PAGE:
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Re: Angle cube seems to vary quite a bit... 1 year 11 months ago #6725

  • Geocyclist
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Phil,

Yes I agree about burring only once. I think if you are with diamond stones and the thickness are the same it is counterproductive. For the purpose of worrying if your angle changes (for any reason) I am just saying a burr is a quick check that you are getting to the edge. But this is only half of a check as if you went more obtuse you would still burr.
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Re: Angle cube seems to vary quite a bit... 1 year 11 months ago #6728

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Yeah, I get that. Once I have established a bevel and made sure that I have established a burr on both sides, I go to alternating stroke as I go finer. I guess that if we checked at the microscopic level, we might see some kind of burr at each stroke. Not something that I would take time to verify though.

The thing is that lots of folks read this forum that don't have the experience using the WEPS that we do. One of the complaints... illustrated by the quotes below, is that the system takes too much itme to use. A common misconception, it seems, has been that raising a burr with every stone is required. I think that we know what each other is meaning, even though it may not be in the actual text. Many others probably take what we say verbatim. Ever notice that there are several hundred non members viewing the forums,at any given time, compared to a dozen or so members?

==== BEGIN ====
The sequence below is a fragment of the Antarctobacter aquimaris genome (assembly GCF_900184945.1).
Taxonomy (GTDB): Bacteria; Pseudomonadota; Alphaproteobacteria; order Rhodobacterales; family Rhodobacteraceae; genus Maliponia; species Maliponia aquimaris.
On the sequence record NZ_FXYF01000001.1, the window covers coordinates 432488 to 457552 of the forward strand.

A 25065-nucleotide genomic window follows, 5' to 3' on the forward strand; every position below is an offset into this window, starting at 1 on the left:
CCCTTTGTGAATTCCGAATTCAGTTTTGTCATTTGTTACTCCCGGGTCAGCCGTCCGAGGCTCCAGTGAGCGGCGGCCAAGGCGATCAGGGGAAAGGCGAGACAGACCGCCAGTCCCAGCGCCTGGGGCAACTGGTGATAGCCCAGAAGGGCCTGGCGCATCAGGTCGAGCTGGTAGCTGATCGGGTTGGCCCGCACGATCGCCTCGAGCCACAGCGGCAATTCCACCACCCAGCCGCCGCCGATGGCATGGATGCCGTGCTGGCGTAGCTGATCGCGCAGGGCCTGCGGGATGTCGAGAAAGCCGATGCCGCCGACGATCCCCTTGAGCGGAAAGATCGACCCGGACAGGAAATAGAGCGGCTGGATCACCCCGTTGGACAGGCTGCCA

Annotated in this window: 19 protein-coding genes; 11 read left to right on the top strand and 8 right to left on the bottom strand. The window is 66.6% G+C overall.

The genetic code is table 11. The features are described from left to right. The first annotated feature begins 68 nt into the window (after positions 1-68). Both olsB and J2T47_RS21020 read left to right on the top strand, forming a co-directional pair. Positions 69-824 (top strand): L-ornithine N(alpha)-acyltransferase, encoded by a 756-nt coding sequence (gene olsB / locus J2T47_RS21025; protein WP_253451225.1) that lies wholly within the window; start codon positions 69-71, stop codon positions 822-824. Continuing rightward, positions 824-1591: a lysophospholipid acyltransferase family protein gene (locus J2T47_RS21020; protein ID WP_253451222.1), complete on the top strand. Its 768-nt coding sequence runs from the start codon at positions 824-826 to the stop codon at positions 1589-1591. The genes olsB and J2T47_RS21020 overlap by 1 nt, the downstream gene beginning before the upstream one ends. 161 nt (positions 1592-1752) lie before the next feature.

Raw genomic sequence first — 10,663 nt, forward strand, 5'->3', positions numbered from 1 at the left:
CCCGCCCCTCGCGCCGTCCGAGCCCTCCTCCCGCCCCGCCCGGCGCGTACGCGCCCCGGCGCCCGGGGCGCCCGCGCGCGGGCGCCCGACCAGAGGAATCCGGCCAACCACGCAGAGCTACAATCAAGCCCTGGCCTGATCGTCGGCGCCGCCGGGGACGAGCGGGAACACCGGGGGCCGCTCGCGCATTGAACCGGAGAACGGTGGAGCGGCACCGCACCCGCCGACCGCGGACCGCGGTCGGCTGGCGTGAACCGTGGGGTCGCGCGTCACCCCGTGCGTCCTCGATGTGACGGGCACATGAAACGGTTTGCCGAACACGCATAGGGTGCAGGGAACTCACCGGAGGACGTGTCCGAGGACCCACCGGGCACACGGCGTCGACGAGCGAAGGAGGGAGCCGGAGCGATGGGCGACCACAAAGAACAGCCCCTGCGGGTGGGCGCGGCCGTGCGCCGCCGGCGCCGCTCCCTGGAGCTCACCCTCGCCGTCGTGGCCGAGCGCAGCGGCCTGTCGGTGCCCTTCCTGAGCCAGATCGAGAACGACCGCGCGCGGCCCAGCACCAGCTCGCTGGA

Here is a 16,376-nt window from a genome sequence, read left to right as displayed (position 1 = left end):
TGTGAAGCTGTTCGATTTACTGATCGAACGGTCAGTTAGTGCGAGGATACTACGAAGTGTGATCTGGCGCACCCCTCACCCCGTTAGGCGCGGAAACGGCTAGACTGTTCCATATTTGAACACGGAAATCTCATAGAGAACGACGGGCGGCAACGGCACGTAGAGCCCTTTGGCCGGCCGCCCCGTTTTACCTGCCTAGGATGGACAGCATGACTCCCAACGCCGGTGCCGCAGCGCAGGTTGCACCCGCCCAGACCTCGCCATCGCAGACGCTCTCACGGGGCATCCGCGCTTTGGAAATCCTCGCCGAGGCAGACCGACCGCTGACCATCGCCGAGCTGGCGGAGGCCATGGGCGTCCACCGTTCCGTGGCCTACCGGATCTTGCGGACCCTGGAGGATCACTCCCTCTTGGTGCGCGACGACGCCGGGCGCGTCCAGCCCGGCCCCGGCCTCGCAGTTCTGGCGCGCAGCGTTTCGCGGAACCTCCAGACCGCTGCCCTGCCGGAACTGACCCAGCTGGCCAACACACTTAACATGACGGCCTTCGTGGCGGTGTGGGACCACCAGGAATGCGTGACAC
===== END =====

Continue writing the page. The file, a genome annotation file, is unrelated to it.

Soooo...

Using alternating light sweeping strokes (as recommended) it will be very difficult to detect or even see (with comonly accessible magnification) a burr between strokes with anything finer than maybe 200 grit. Likely a waste of time... and probably frustrating for anyone trying to get there.

Of course, if we make a decision to change the angle significantly (make it more obtuse), re-establishing a burr would be the thing to do. We were talking about 0.2 degree variances in the angle with a cube. Or so I thought.

Here are a couple of things that I found that might clarify things a bit.



From Clay, link below:

I'd go with a final angle of 22 degrees per side and I'd use all the stones and strops you have. If you have the time, you could re-profile the blade to 20 degrees per side and work through all the grits. Then go back and set the angle to 22 degrees and put a micro-bevel on with your 1600 ceramics with 5-10 light strokes per side, definitely alternating from side to side so you don't create a burr.